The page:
Right about this time of year, you start wondering what you were thinking when you decided you needed to "get back to the land" and farm for a living. But that really isn't totally true in my case. I had a very long career in a totally unrelated field (finance) and was relatively successful in that career. I lived in a cool house on Lake Norman, drove a luxury car, didn't think anything about paying $100 for a haircut. Now I am lucky if I can remember to comb my hair, much less find the time to have it done anywhere. Some days I think maybe it would be an okay thing to go back into the corporate sector where I could earn some serious money again and it has on rare occasions been tempting. But it only takes one drive into Charlotte to bring the flashback to what that life was like and any notion I might have been entertaining about doing something different that what I am doing how flees like smoke in a hurricane.
This year things have been a bit better, was far as the drought conditions we suffered through last year, but frankly this area is far from out of the woods. We are not enjoying the same volumes of rain that other parts of the Piedmont are experiencing this summer, which is a frustrating situation. For some reason (location, topography, Lake Norman, who knows) many of the summer storm systems that could potentially bring in any wet weather here go right around us. We watch and track large systems that might bring some moisture and we literally watch them split in half right over the lake and go on both sides of us. The only typs of weather system that might bring us some serious rain is a tropical storm or a hurricane coming close and heaven knows, you dont' wish for those to happen. We have a neighbor who is a dairy farmer and he mentioned the same thing last time we talked to him. Said it was about the most frustrating thing he had to deal with because if affects his pond, ergo his cows and his living. Of course, he has the same attitude that we do...he wouldn't do anything else but farm. So, if you choose this life, you also choose to accept whatever Mother Nature throws at you and make the best of what you do have to work with.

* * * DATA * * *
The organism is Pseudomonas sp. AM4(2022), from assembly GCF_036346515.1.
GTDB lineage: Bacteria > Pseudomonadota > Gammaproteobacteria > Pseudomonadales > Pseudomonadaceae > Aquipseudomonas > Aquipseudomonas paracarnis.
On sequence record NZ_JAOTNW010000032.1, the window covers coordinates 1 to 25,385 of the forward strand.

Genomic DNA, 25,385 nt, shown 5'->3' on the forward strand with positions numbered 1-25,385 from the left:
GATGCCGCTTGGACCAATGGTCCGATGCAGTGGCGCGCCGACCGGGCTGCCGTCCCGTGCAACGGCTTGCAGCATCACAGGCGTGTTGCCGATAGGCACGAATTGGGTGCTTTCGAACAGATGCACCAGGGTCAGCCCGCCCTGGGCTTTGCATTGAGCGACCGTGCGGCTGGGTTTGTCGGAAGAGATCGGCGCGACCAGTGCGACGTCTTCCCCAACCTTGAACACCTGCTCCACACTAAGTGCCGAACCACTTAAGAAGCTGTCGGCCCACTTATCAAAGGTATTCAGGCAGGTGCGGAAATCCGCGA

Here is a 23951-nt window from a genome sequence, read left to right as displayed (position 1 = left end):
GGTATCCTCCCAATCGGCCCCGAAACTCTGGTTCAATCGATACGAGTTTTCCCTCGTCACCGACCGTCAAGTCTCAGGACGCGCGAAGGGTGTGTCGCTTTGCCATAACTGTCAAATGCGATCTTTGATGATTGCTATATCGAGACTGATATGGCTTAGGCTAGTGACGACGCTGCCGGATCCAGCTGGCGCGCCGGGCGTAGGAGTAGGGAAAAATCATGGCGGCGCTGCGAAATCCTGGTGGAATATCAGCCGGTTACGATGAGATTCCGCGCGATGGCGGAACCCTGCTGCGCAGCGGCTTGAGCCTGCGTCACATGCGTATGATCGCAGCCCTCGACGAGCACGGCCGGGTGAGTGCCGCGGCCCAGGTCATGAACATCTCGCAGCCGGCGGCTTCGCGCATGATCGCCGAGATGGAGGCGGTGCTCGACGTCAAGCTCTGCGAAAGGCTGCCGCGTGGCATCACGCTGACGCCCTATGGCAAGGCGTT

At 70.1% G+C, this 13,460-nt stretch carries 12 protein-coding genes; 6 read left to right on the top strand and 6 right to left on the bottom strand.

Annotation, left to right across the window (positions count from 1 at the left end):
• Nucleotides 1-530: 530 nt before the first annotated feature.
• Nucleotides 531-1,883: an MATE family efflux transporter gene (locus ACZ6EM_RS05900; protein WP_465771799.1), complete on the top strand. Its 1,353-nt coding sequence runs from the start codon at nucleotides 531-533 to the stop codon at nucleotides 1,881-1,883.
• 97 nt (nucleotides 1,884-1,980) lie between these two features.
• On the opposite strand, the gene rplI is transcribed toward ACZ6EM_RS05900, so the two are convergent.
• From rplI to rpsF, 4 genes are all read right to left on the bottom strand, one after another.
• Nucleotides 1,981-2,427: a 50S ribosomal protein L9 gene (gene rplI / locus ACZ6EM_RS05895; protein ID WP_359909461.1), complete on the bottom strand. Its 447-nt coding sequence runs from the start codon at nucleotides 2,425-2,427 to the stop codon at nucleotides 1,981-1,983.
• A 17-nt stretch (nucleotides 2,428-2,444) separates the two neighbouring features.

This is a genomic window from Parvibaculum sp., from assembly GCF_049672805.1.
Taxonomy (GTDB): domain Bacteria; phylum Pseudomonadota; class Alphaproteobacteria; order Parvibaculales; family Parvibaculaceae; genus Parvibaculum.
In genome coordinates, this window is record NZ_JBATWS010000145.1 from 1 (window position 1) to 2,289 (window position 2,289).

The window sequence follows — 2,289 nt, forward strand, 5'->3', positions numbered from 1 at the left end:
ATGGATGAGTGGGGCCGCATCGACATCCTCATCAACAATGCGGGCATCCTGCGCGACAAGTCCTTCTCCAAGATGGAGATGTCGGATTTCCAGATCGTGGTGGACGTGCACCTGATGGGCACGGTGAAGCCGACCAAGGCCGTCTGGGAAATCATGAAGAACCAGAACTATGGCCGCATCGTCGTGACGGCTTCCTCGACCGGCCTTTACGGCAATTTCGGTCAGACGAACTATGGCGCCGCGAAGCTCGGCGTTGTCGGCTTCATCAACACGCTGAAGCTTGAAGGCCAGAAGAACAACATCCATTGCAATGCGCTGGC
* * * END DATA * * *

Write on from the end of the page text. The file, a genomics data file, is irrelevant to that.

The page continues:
We put in a well this year and that has helped us out a good bit this summer but the irrigation system part is not finished by a long shot. The well cost more than double what we anticipated and we are still paying that off, so there wasn't a lot of extra money for piping, etc. That will have to come next year. So, for now, we have a whole lot of hoses.
One hold up this spring was that the new well wasn't completed by one of the critical times we needed it. The driller was in great demand and very busy and so it was finished until nearly a month later than we expected. Also there was a tremendous amount of grit in the water for about a month which clogged up the hoses, sprinklers, etc and so we weren't able to utilize the water source as we needed to until about the middle of July, when it settled.
Don't get me wrong, if it hadn't been for the well from that point until now, some of our crops might have been fried in the heat and dry conditions that prevailed this summer. However, our sweet potatoes, okra and a couple of other varieties are in the upper fields where there is NO water source but Ma Nature and they are growing fine. The soil in that field has a little better moisture holding capacity and so the small amounts of rain that have fallen have been sufficient. That is why we plant the crops that can take the hot dry conditions in that field.